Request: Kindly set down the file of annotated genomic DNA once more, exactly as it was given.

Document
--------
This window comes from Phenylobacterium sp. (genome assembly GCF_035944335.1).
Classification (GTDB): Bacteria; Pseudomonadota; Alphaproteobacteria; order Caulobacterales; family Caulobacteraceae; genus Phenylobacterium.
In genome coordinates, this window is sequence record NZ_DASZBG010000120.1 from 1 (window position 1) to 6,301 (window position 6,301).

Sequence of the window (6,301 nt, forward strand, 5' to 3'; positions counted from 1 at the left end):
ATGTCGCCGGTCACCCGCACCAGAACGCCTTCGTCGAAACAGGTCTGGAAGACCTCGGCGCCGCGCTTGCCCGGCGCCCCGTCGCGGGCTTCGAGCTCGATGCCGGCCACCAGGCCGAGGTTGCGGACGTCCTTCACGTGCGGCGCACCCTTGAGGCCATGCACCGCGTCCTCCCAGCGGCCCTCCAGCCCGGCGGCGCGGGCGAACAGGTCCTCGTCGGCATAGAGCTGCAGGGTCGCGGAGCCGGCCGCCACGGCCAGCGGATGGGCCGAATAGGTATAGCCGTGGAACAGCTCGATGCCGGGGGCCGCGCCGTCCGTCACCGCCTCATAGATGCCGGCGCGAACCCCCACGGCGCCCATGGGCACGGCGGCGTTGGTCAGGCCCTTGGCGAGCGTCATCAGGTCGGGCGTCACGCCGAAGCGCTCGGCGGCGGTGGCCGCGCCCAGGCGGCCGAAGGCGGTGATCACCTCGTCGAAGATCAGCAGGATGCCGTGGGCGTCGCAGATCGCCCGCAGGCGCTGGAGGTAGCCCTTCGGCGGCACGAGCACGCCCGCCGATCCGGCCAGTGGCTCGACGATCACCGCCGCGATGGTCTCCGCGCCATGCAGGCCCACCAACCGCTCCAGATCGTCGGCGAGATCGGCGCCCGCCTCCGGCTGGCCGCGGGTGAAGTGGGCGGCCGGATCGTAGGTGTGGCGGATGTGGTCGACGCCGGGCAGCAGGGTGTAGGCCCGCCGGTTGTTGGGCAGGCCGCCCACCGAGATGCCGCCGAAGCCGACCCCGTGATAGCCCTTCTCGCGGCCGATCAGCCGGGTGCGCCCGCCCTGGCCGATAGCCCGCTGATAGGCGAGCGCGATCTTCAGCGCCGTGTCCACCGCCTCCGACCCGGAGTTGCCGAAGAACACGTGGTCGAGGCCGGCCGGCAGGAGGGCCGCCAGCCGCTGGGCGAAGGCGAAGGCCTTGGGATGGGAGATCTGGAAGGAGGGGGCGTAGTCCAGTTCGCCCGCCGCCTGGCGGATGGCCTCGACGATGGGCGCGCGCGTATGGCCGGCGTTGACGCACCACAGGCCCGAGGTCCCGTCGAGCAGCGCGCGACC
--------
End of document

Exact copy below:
This window comes from Phenylobacterium sp. (genome assembly GCF_035944335.1).
Classification (GTDB): Bacteria; Pseudomonadota; Alphaproteobacteria; order Caulobacterales; family Caulobacteraceae; genus Phenylobacterium.
In genome coordinates, this window is sequence record NZ_DASZBG010000120.1 from 1 (window position 1) to 6,301 (window position 6,301).

Sequence of the window (6,301 nt, forward strand, 5' to 3'; positions counted from 1 at the left end):
ATGTCGCCGGTCACCCGCACCAGAACGCCTTCGTCGAAACAGGTCTGGAAGACCTCGGCGCCGCGCTTGCCCGGCGCCCCGTCGCGGGCTTCGAGCTCGATGCCGGCCACCAGGCCGAGGTTGCGGACGTCCTTCACGTGCGGCGCACCCTTGAGGCCATGCACCGCGTCCTCCCAGCGGCCCTCCAGCCCGGCGGCGCGGGCGAACAGGTCCTCGTCGGCATAGAGCTGCAGGGTCGCGGAGCCGGCCGCCACGGCCAGCGGATGGGCCGAATAGGTATAGCCGTGGAACAGCTCGATGCCGGGGGCCGCGCCGTCCGTCACCGCCTCATAGATGCCGGCGCGAACCCCCACGGCGCCCATGGGCACGGCGGCGTTGGTCAGGCCCTTGGCGAGCGTCATCAGGTCGGGCGTCACGCCGAAGCGCTCGGCGGCGGTGGCCGCGCCCAGGCGGCCGAAGGCGGTGATCACCTCGTCGAAGATCAGCAGGATGCCGTGGGCGTCGCAGATCGCCCGCAGGCGCTGGAGGTAGCCCTTCGGCGGCACGAGCACGCCCGCCGATCCGGCCAGTGGCTCGACGATCACCGCCGCGATGGTCTCCGCGCCATGCAGGCCCACCAACCGCTCCAGATCGTCGGCGAGATCGGCGCCCGCCTCCGGCTGGCCGCGGGTGAAGTGGGCGGCCGGATCGTAGGTGTGGCGGATGTGGTCGACGCCGGGCAGCAGGGTGTAGGCCCGCCGGTTGTTGGGCAGGCCGCCCACCGAGATGCCGCCGAAGCCGACCCCGTGATAGCCCTTCTCGCGGCCGATCAGCCGGGTGCGCCCGCCCTGGCCGATAGCCCGCTGATAGGCGAGCGCGATCTTCAGCGCCGTGTCCACCGCCTCCGACCCGGAGTTGCCGAAGAACACGTGGTCGAGGCCGGCCGGCAGGAGGGCCGCCAGCCGCTGGGCGAAGGCGAAGGCCTTGGGATGGGAGATCTGGAAGGAGGGGGCGTAGTCCAGTTCGCCCGCCGCCTGGCGGATGGCCTCGACGATGGGCGCGCGCGTATGGCCGGCGTTGACGCACCACAGGCCCGAGGTCCCGTCGAGCAGCGCGCGACC